Santee’s Winter Blues

 by Monty Hill

Testing the cold shallow waters of winter.

These shallow water blues came during the Black’s Camp Big Cat Shootout in December of 2018. Hill (right) is holding a 30-pounder and his tournament partner, Andy Cagle is showing off a 50-pound beast.

These shallow water blues came during the Black’s Camp Big Cat Shootout in December of 2018. Hill (right) is holding a 30-pounder and his tournament partner, Andy Cagle is showing off a 50-pound beast.

I have always heard that during the cold of winter the fish go deep. So, during the Fall and Winter months, I have always targeted catfish in the deeper creeks and river channels in whatever body of water I may be in. I have also used a strategy that if what you are doing is not working you need to try something totally different. When I am fishing in deeper water without success I have been moving into shallow water and guess what I have been finding? You guessed it, fish.

Knowing that catfish tend to move deep during the colder months of the year led me to only target them in deep water in the winter. Up until the last few years I would only target catfish in the shallow water during the spring when the water started to warm. That strategy has changed over time, partly by luck and circumstance.

We started finding these fish shallow during the winter months by accident. When it gets rough on Santee and you want to fish the only choice you have is to get close to a bank. Most places close to the bank in Santee is shallow. So, we would pull up shallow, not by choice but by necessity. We have been testing this shallow water theory for the last few years and it seems to be proving itself. We have been consistently finding catfish in shallow water during the winter months.

Hill’s grandson caught this 50-pound blue in less than 5 feet of water on New Year’s Day, 2019.

Hill’s grandson caught this 50-pound blue in less than 5 feet of water on New Year’s Day, 2019.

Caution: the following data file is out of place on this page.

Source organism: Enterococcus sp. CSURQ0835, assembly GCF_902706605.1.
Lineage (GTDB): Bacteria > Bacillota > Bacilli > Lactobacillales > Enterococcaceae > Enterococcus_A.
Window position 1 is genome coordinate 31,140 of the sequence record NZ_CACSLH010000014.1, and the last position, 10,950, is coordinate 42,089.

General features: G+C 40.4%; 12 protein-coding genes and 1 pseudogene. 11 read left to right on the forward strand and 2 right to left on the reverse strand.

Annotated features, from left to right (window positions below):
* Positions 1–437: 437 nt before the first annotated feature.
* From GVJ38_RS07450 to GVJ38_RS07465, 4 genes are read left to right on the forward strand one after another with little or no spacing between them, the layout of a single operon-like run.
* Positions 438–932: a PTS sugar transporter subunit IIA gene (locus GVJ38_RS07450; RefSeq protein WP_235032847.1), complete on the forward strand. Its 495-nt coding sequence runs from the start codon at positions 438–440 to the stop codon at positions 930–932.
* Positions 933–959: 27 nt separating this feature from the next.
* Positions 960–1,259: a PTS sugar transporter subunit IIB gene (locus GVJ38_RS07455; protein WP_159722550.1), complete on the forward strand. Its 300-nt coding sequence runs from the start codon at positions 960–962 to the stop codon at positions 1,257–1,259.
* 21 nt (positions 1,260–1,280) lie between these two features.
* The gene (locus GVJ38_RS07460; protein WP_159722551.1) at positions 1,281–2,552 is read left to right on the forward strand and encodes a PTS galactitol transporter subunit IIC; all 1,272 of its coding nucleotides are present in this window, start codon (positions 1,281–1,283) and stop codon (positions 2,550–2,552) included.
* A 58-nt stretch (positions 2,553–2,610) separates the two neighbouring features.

The Evidence

The bonus to our discovery is that we are finding big catfish. What seems to be consistent is that our winter fishing in shallow water tends to produce quality trophy size fish more times than not. Several of my friends have been helping me test my shallow water theory.

Richard Chaplin fishes Santee and the Copper River regularly. I shared some shallow water tips with Richard a few years ago and now he is the man for consistently catching trophy fish in shallow water. He caught a 72-pound blue after Christmas and today as I am writing this, he caught a 92-pound blue. Both were caught in water 5 feet deep or less. Then, he was out in mid-January, 2018, anchored in 4 feet of water and caught a 62- and 54-pound blue within 30 minutes of one another.

At the end of 2018 and on the first day of the new year I was fishing Santee with my two grandsons. We fished the last three days of last year and the first day of the new year. All 4 days we were anchored in 5 feet of water or less. We caught several fish each day in the 15- to 20-pound range and on New Year’s Day one of my grandboys caught a 50-pound trophy.

“…when they move up to shallow water, they seem to be looking for something to eat.”

Andy Cagle and Jody Day fish several of the lakes here in Georgia—Lake Jackson, Oconee, and Sinclair. They have been catching good fish shallow in all these lakes all year long, including the winter.

Mark Stanley and Kevin Couick both fish Santee often and fished the Winter Blues on Wheeler last year and this year. They caught a 68-pound blue on Wheeler this year in 3 feet of water.

What I think is happening is that the big blues are pairing up during the winter months and getting ready for the spring spawn. Part of the getting ready process is to feed and fatten up. Once the spawn starts, they will be building nests, males sparring with other males and once the eggs are laid guarding the nest for a couple of weeks waiting on the eggs hatch. During this time, they don’t seem to eat much.

Hill modifies a traditional Santee Cooper drift rig (left) when anchored. He removes the drift-weight from the snap swivel and attaches a 2- or 3-ounce disc sinker. Then he clips the bottom of the snap swivel to the top of the barrel swivel (right) that is attached to the leader.

Hill modifies a traditional Santee Cooper drift rig (left) when anchored. He removes the drift-weight from the snap swivel and attaches a 2- or 3-ounce disc sinker. Then he clips the bottom of the snap swivel to the top of the barrel swivel (right) that is attached to the leader.

Finding Shallow Fish

When I say shallow water, I mean depths of 10 feet or less. I look for shallow flats, back of creeks or drains and behind islands. I like to anchor my boat in 4 to 5 feet of water near a drop off or ledge. If I can find a change in depth of a couple of feet in 3 to 4 feet of water, I will anchor close to that.